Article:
The Scoop from the States, 1st Week of June


Thumbs-UpMassachusettsAccording to WCVB News, the Massachusetts House of Representatives overwhelmingly passed a bill Wednesday, protecting transgender people from discrimination in public accommodations in the state. Massachusetts already has had protections against employment and housing discrimination since 2011, but public accommodation protections were left out of that law out of concern over the possibility of bathroom issues. The state senate had already passed a similar bill on May 12. There had been a great deal of speculation as to whether Governor Charlie Baker would sign the bill, but on Tuesday he indicated that language in the house bill that was absent from the senate bill allowed him to feel comfortable signing it. The additional language gives the state attorney general responsibility for “referring to the appropriate law enforcement agency or other authority for legal action any person who asserts gender identity for an improper purpose.” The law passed on a 116-36 vote.

Thumbs-UpVirginia – The 4th United States Circuit Court of Appeals let stand the April ruling in the Gavin Grimm case by the three judge panel who found that Grimm had a right to use male restroom facilities. He had sued the Gloucester County School Board for refusing to allow Grimm, a transgender male, to use the restroom that corresponds to his gender identity. With one dissent, the full court declined to review the case, meaning that the ruling will stand unless it is accepted by the U.S. Supreme Court. Unless there are conflicting rulings from other courts in the future, that appears to be unlikely.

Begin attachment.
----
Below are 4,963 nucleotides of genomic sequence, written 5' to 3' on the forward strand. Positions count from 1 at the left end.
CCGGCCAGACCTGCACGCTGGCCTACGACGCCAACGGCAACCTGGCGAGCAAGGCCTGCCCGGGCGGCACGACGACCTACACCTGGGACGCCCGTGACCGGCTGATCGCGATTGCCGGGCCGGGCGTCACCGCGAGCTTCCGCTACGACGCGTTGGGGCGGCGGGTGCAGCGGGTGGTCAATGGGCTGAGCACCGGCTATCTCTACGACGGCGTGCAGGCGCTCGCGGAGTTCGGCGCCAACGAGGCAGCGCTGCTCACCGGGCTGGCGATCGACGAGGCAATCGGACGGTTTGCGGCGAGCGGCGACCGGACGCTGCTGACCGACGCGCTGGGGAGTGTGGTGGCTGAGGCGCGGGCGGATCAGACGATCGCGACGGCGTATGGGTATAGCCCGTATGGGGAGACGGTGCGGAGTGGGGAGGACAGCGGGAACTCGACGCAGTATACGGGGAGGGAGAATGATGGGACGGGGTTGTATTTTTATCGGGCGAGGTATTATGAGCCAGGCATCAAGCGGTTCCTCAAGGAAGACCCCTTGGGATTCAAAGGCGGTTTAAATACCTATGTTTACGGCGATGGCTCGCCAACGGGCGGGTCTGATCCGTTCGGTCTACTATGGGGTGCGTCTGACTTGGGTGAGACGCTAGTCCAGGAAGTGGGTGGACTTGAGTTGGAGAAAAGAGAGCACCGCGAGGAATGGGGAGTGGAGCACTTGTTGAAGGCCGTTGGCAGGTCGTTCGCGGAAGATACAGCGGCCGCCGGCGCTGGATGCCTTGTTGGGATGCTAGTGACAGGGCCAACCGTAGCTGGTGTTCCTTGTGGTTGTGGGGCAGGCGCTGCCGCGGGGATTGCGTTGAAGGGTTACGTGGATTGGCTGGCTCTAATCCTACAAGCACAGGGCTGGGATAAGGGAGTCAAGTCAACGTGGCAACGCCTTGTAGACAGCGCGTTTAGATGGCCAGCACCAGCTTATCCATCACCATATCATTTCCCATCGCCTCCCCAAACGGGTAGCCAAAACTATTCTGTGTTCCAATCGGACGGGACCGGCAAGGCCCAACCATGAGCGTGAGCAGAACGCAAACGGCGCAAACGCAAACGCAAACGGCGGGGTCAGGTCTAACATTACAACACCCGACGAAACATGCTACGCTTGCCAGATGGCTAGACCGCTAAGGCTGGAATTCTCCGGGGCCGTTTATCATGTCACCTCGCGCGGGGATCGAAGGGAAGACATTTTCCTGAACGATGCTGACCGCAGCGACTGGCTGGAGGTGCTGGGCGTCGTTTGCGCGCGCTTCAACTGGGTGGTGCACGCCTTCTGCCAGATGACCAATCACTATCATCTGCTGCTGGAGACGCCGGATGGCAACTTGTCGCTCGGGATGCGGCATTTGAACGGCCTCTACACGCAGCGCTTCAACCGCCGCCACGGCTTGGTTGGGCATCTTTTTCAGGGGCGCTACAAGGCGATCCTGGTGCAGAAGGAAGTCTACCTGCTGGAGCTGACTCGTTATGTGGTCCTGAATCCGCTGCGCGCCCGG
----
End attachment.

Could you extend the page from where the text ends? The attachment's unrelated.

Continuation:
Thumbs-DownAlabama reports that state Attorney General Luther Strange has asked state public schools to ignore the Obama administration’s guidelines on protecting the rights of transgender students. He issued an opinion that the administration cannot make good on their threat to pull money from the state schools, and that the guidelines are not lawful. This means that school systems are free to set their own guidelines on how to treat transgender students.

Thumbs-DownTexas ABC News reports that Lieutenant Governor Dan Patrick also called on Texas schools to ignore the Obama administration’s guidelines. His statement on the subject make it clear he does not accept transgender identities. “Transgender students deserve the rights of anyone else. It does not mean they get to use the girls’ room if they’re a boy,” he is reported as saying. Like the Alabama ruling, Patrick’s pronouncement leaves the fate of transgender students to their local school systems.

Thumbs-UpNebraska – By a 3-3 vote, the Nebraska state Board of Education was unable to pass a resolution allowing state public schools to ignore the Obama administration transgender rights guidelines, according to WOWT News. The motion had been introduced by board member Patrick McPherson who was unable to gather enough votes for passage.

Question-MarkKansas – Attorney General Derek Schmidt announced that Kansas will sue the Obama administration over the controversial guidelines on transgender students, the Washington Post reports. The move echoes that of a number of other states who have joined together on a similar lawsuit. It is unclear whether Kansas will join the suit or file their own action.


About Author

Suzi Chase writes about transgender issues through both fiction and non-fiction. She has had careers in teaching and software engineering and has raised two children.

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